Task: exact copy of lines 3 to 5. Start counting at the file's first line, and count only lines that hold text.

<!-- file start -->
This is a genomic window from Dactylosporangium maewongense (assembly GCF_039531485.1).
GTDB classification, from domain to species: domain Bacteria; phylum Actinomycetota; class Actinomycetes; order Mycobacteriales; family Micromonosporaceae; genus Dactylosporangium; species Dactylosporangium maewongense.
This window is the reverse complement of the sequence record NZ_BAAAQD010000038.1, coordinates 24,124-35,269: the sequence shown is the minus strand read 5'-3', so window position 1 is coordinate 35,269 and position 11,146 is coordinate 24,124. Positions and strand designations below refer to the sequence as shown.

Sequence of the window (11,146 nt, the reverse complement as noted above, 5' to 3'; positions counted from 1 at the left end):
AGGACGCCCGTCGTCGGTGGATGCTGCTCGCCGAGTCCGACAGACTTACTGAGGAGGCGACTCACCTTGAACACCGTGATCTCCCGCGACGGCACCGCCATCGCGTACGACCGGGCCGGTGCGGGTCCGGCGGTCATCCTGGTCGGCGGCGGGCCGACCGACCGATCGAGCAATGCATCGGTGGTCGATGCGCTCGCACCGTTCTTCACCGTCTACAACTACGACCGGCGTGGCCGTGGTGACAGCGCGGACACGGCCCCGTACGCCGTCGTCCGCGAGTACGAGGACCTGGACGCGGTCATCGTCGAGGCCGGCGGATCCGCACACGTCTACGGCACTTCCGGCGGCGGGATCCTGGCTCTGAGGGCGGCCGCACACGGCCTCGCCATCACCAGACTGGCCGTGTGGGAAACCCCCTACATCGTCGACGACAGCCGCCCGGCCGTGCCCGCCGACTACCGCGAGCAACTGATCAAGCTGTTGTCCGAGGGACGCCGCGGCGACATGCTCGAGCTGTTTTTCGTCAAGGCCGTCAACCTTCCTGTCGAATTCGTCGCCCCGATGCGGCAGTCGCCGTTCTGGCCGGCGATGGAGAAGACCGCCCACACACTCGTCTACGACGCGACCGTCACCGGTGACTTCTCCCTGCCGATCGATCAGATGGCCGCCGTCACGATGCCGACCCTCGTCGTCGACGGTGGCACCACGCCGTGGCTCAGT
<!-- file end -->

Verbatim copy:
This window is the reverse complement of the sequence record NZ_BAAAQD010000038.1, coordinates 24,124-35,269: the sequence shown is the minus strand read 5'-3', so window position 1 is coordinate 35,269 and position 11,146 is coordinate 24,124. Positions and strand designations below refer to the sequence as shown.

Sequence of the window (11,146 nt, the reverse complement as noted above, 5' to 3'; positions counted from 1 at the left end):
AGGACGCCCGTCGTCGGTGGATGCTGCTCGCCGAGTCCGACAGACTTACTGAGGAGGCGACTCACCTTGAACACCGTGATCTCCCGCGACGGCACCGCCATCGCGTACGACCGGGCCGGTGCGGGTCCGGCGGTCATCCTGGTCGGCGGCGGGCCGACCGACCGATCGAGCAATGCATCGGTGGTCGATGCGCTCGCACCGTTCTTCACCGTCTACAACTACGACCGGCGTGGCCGTGGTGACAGCGCGGACACGGCCCCGTACGCCGTCGTCCGCGAGTACGAGGACCTGGACGCGGTCATCGTCGAGGCCGGCGGATCCGCACACGTCTACGGCACTTCCGGCGGCGGGATCCTGGCTCTGAGGGCGGCCGCACACGGCCTCGCCATCACCAGACTGGCCGTGTGGGAAACCCCCTACATCGTCGACGACAGCCGCCCGGCCGTGCCCGCCGACTACCGCGAGCAACTGATCAAGCTGTTGTCCGAGGGACGCCGCGGCGACATGCTCGAGCTGTTTTTCGTCAAGGCCGTCAACCTTCCTGTCGAATTCGTCGCCCCGATGCGGCAGTCGCCGTTCTGGCCGGCGATGGAGAAGACCGCCCACACACTCGTCTACGACGCGACCGTCACCGGTGACTTCTCCCTGCCGATCGATCAGATGGCCGCCGTCACGATGCCGACCCTCGTCGTCGACGGTGGCACCACGCCGTGGCTCAGT